Association of residual feed intake with peripartal ruminal microbiome and milk fatty acid composition during early lactation in Holstein dairy cows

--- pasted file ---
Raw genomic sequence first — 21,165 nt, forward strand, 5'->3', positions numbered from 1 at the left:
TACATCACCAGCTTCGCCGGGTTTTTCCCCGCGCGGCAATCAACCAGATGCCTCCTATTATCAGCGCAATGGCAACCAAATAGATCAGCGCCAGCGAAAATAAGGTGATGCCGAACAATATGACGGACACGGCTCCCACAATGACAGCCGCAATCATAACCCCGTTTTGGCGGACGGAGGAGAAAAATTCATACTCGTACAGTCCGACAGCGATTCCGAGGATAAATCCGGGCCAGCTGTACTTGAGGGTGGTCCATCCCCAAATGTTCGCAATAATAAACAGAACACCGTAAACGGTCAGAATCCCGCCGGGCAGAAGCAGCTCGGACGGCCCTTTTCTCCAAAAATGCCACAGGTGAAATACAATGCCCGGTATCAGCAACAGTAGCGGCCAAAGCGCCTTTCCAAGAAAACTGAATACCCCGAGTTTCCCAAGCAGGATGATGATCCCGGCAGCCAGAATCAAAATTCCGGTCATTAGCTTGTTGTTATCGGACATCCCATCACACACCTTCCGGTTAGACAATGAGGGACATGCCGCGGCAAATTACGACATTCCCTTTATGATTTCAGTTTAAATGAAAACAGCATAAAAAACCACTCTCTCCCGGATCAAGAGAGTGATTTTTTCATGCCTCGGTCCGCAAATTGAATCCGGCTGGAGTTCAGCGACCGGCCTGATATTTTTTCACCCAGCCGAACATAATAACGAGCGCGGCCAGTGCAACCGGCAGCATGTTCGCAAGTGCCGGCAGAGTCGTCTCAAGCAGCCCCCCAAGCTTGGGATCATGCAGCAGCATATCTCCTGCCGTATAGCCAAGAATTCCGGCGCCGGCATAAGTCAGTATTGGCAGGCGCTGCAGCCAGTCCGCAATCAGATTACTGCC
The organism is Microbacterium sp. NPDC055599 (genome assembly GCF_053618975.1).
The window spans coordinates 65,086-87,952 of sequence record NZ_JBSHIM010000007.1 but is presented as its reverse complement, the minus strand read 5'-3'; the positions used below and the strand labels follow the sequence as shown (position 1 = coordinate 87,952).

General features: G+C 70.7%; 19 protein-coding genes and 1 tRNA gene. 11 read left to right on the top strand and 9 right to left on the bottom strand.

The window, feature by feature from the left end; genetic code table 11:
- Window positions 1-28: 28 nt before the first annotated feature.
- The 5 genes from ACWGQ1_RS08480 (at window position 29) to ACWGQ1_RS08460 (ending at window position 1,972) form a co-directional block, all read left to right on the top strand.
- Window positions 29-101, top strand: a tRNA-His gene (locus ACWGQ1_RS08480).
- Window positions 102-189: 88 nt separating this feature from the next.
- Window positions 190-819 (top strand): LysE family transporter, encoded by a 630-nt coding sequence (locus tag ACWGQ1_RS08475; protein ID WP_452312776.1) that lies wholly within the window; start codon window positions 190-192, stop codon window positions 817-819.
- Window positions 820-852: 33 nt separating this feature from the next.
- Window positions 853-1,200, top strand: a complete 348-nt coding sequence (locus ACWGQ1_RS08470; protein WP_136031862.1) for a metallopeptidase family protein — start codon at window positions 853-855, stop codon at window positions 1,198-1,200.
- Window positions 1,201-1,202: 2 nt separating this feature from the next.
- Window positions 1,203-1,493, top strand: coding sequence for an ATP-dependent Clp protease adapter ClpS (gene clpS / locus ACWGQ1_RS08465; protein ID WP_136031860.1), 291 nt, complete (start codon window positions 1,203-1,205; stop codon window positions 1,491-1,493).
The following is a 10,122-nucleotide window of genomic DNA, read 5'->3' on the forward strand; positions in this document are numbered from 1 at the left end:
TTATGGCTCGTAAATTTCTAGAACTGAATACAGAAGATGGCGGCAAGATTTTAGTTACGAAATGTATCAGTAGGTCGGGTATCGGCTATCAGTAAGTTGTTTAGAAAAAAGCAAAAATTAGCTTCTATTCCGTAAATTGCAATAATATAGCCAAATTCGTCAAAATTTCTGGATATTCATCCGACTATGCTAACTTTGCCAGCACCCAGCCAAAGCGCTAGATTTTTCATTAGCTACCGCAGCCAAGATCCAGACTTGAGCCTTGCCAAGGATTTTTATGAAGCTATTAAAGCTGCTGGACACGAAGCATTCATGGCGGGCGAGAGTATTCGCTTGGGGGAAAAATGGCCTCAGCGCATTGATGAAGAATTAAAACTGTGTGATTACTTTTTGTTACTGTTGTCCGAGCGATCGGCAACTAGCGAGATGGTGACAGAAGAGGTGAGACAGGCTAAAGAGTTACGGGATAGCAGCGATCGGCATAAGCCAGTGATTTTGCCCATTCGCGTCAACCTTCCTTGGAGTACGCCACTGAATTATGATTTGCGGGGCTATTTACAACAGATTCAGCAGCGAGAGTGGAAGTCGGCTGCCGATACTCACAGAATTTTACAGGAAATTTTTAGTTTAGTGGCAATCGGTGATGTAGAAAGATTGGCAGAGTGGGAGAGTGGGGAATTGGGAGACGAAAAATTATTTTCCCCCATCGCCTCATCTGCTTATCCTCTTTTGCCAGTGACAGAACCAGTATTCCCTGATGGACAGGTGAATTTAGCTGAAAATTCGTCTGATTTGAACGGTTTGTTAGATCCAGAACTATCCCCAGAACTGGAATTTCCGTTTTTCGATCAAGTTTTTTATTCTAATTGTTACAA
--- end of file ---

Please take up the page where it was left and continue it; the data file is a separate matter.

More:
Feed efficiency in peripartal Holstein cows is associated with differences in ruminal bacterial profiles and milk FA composition during the transition period. Compared with L-EFF, M-EFF cows had greater relative abundance of carbohydrate-fermenting and acetate-producing bacteria during early lactation, suggesting a better capacity for utilizing complex carbohydrates in the rumen. In contrast, L-EFF cows had greater DMI and lactate-producing bacteria, indicating they were more susceptible to developing acidosis. The concentrations of LCFA and MUFA in the milk of M-EFF cows were greater than L-EFF cows, whereas MCFA and SFA were lower. Acetate-producing bacteria and Prevotellaceae had opposite correlations with 16:1 cis-9 and 17:1 cis-10 concentrations in milk. Concentration of 15:0 in milk might reflect the population of bacteria related to butyrate metabolism in the rumen during the transition period. Overall, the data provide support for additional studies during the transition period to expand our understanding of the consequences of selective breeding based on RFI.